Batagelj, Borut; Peer, Peter; Štruc, Vitomir; Dobrišek, Simon
In: Applied sciences, vol. 11, no. 5, pp. 1-24, 2021, ISBN: 2076-3417.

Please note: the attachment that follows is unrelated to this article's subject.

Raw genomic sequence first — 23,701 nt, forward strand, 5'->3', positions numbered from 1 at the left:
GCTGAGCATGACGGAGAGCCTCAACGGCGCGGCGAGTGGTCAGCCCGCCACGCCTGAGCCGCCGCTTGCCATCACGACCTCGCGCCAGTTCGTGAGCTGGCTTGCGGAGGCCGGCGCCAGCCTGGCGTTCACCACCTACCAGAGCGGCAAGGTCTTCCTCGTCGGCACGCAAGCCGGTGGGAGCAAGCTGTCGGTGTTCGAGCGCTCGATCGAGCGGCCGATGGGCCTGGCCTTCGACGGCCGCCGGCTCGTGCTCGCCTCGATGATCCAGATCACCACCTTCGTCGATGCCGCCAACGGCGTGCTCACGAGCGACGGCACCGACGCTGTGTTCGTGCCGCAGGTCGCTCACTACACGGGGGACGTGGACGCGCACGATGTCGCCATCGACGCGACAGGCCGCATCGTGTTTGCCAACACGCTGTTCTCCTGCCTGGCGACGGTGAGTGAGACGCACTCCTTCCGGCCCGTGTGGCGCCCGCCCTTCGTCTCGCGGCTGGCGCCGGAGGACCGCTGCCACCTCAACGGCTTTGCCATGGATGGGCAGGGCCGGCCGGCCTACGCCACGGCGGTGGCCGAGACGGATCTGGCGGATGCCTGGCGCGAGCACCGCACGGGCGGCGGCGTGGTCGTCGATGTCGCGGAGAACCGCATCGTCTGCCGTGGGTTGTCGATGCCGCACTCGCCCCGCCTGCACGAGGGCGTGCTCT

The new Coronavirus disease (COVID-19) has seriously affected the world. By the end of November 2020, the global number of new coronavirus cases had already exceeded 60 million and the number of deaths 1,410,378 according to information from the World Health Organization (WHO). To limit the spread of the disease, mandatory face-mask rules are now becoming common in public settings around the world. Additionally, many public service providers require customers to wear face-masks in accordance with predefined rules (e.g., covering both mouth and nose) when using public services. These developments inspired research into automatic (computer-vision-based) techniques for face-mask detection that can help monitor public behavior and contribute towards constraining the COVID-19 pandemic. Although existing research in this area resulted in efficient techniques for face-mask detection, these usually operate under the assumption that modern face detectors provide perfect detection performance (even for masked faces) and that the main goal of the techniques is to detect the presence of face-masks only. In this study, we revisit these common assumptions and explore the following research questions: (i) How well do existing face detectors perform with masked-face images? (ii) Is it possible to detect a proper (regulation-compliant) placement of facial masks? and (iii) How useful are existing face-mask detection techniques for monitoring applications during the COVID-19 pandemic? To answer these and related questions we conduct a comprehensive experimental evaluation of several recent face detectors for their performance with masked-face images. Furthermore, we investigate the usefulness of multiple off-the-shelf deep-learning models for recognizing correct face-mask placement. Finally, we design a complete pipeline for recognizing whether face-masks are worn correctly or not and compare the performance of the pipeline with standard face-mask detection models from the literature. To facilitate the study, we compile a large dataset of facial images from the publicly available MAFA and Wider Face datasets and annotate it with compliant and non-compliant labels. The annotation dataset, called Face-Mask-Label Dataset (FMLD), is made publicly available to the research community.